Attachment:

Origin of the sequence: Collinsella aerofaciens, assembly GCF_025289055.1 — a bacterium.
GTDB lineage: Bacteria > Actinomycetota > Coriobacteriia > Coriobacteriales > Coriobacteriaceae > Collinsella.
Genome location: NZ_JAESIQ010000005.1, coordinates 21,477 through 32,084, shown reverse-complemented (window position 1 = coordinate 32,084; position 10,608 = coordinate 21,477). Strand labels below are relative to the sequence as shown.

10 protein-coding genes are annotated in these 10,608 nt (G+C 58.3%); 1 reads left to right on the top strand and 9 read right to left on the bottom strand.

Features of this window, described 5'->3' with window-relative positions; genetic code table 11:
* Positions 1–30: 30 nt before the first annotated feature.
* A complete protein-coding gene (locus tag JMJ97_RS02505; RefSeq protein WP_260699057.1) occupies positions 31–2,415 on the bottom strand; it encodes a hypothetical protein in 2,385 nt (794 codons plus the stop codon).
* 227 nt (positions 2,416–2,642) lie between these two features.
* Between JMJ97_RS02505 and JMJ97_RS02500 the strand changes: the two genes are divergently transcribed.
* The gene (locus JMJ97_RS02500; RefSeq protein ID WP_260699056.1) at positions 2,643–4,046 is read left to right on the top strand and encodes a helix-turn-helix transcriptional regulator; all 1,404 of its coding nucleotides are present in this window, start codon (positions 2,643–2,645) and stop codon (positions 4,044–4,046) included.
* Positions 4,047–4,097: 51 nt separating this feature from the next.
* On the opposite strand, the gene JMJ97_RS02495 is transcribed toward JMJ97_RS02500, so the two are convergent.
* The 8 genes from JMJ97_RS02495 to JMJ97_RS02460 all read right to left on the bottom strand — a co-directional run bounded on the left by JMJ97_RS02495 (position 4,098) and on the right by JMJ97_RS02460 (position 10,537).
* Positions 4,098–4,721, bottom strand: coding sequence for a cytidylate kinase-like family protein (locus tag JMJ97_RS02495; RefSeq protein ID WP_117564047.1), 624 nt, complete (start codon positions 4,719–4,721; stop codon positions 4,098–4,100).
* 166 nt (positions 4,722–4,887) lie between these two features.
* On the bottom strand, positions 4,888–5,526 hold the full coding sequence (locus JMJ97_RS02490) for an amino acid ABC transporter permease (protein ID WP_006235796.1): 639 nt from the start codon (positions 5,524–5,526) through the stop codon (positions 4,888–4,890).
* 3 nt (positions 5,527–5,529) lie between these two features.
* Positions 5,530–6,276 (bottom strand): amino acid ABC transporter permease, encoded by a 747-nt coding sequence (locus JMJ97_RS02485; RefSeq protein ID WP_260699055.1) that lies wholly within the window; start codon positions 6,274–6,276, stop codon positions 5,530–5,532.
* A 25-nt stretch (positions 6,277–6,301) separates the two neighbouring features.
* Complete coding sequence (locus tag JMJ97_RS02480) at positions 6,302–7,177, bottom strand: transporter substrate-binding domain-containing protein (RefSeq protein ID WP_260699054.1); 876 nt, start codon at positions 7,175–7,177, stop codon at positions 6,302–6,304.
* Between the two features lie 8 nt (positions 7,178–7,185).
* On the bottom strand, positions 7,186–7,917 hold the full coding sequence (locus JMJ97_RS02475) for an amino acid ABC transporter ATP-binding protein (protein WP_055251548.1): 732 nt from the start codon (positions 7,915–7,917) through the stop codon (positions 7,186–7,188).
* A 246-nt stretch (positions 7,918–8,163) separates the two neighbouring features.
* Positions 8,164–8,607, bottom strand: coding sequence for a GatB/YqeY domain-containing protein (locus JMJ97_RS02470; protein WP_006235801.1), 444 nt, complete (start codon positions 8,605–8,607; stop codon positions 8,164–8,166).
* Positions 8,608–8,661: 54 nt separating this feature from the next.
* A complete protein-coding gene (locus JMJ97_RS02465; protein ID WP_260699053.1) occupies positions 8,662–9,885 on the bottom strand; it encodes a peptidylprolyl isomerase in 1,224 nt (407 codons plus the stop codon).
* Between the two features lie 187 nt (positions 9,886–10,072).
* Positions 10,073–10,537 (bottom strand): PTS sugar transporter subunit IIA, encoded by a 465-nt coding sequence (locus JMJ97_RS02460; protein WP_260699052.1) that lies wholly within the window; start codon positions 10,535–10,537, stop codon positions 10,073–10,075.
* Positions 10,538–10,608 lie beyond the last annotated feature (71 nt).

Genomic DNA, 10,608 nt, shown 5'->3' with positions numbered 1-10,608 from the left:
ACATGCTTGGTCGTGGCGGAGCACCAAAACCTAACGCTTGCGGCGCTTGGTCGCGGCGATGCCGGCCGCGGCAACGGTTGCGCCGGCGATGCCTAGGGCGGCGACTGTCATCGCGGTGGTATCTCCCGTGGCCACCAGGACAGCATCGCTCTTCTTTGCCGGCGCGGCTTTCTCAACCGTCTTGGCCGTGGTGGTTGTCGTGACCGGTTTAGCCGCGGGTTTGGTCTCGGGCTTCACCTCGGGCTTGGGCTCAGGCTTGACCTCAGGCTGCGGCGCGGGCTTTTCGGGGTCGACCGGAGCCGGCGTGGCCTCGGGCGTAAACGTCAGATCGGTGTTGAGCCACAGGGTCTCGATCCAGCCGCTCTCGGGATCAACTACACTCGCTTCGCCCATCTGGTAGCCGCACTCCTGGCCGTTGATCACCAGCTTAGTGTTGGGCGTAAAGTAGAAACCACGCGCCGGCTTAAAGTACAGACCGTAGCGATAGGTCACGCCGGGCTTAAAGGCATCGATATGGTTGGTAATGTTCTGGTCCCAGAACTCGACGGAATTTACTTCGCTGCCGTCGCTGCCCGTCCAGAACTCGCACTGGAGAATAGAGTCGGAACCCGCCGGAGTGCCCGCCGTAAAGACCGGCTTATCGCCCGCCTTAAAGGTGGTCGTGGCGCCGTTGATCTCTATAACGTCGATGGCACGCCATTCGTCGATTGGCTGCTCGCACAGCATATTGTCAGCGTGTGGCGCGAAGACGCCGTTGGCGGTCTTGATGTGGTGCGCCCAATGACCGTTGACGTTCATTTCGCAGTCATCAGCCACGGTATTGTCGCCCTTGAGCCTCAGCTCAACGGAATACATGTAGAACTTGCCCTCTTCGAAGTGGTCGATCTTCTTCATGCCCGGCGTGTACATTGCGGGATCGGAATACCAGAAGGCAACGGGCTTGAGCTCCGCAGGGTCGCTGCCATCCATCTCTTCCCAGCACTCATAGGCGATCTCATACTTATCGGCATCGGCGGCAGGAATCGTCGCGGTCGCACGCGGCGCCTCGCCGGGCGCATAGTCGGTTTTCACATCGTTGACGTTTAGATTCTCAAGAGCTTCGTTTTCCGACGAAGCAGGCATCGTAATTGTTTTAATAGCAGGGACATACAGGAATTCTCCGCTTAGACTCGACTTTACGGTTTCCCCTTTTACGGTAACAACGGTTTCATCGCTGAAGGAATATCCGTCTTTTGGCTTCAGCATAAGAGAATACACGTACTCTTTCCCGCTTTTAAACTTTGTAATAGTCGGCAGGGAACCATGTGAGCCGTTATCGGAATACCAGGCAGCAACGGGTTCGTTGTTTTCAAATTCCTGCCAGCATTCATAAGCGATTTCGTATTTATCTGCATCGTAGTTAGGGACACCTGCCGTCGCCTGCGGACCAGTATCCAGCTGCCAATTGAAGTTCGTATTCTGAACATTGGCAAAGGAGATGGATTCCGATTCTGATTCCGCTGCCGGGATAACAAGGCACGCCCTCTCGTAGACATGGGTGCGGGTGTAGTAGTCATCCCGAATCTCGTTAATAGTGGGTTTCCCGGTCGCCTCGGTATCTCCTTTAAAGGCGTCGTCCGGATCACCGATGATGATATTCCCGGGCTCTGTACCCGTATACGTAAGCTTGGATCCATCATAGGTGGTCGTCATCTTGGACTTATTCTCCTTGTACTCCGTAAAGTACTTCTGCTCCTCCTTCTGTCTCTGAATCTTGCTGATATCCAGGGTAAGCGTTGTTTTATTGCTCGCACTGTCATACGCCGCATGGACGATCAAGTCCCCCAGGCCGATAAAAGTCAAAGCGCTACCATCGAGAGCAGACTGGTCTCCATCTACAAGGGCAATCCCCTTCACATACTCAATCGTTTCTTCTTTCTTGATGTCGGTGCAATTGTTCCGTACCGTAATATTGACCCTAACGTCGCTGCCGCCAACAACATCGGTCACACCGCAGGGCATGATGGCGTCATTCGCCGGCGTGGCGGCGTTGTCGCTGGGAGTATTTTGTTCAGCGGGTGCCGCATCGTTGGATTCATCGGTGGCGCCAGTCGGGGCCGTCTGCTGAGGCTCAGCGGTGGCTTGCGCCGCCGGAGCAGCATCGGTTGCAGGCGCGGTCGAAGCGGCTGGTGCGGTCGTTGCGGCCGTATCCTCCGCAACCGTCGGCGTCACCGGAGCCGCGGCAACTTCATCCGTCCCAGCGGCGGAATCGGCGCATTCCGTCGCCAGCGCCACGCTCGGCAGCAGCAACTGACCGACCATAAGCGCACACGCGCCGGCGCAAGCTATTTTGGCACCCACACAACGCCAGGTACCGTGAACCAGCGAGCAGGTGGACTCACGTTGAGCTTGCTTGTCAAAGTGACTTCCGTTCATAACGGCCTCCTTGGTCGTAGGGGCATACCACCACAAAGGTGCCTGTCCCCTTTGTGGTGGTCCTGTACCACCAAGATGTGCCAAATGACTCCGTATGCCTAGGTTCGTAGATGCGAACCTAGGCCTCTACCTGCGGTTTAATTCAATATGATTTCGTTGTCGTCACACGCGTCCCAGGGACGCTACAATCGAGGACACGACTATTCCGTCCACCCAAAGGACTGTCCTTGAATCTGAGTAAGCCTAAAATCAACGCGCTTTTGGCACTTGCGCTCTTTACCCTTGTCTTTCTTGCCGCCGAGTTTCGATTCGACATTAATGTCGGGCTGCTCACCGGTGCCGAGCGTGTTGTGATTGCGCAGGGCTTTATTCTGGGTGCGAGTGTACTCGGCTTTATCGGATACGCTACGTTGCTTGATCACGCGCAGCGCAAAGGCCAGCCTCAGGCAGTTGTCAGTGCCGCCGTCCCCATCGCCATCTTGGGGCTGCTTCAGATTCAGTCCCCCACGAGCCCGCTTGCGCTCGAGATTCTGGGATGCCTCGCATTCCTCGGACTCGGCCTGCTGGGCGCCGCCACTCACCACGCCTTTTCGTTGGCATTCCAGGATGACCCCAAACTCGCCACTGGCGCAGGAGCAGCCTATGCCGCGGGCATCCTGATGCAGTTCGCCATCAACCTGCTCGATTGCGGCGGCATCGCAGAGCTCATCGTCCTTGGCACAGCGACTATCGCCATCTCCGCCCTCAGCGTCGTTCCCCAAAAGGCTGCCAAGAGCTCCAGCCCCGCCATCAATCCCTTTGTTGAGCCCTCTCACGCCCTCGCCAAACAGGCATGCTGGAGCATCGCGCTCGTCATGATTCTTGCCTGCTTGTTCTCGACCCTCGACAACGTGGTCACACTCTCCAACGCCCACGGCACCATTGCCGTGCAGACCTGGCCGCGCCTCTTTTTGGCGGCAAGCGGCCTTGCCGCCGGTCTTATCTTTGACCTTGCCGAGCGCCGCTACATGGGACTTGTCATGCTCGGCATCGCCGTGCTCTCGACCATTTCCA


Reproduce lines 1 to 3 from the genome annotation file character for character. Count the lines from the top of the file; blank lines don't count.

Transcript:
Origin of the sequence: Collinsella aerofaciens, assembly GCF_025289055.1 — a bacterium.
GTDB lineage: Bacteria > Actinomycetota > Coriobacteriia > Coriobacteriales > Coriobacteriaceae > Collinsella.
Genome location: NZ_JAESIQ010000005.1, coordinates 21,477 through 32,084, shown reverse-complemented (window position 1 = coordinate 32,084; position 10,608 = coordinate 21,477). Strand labels below are relative to the sequence as shown.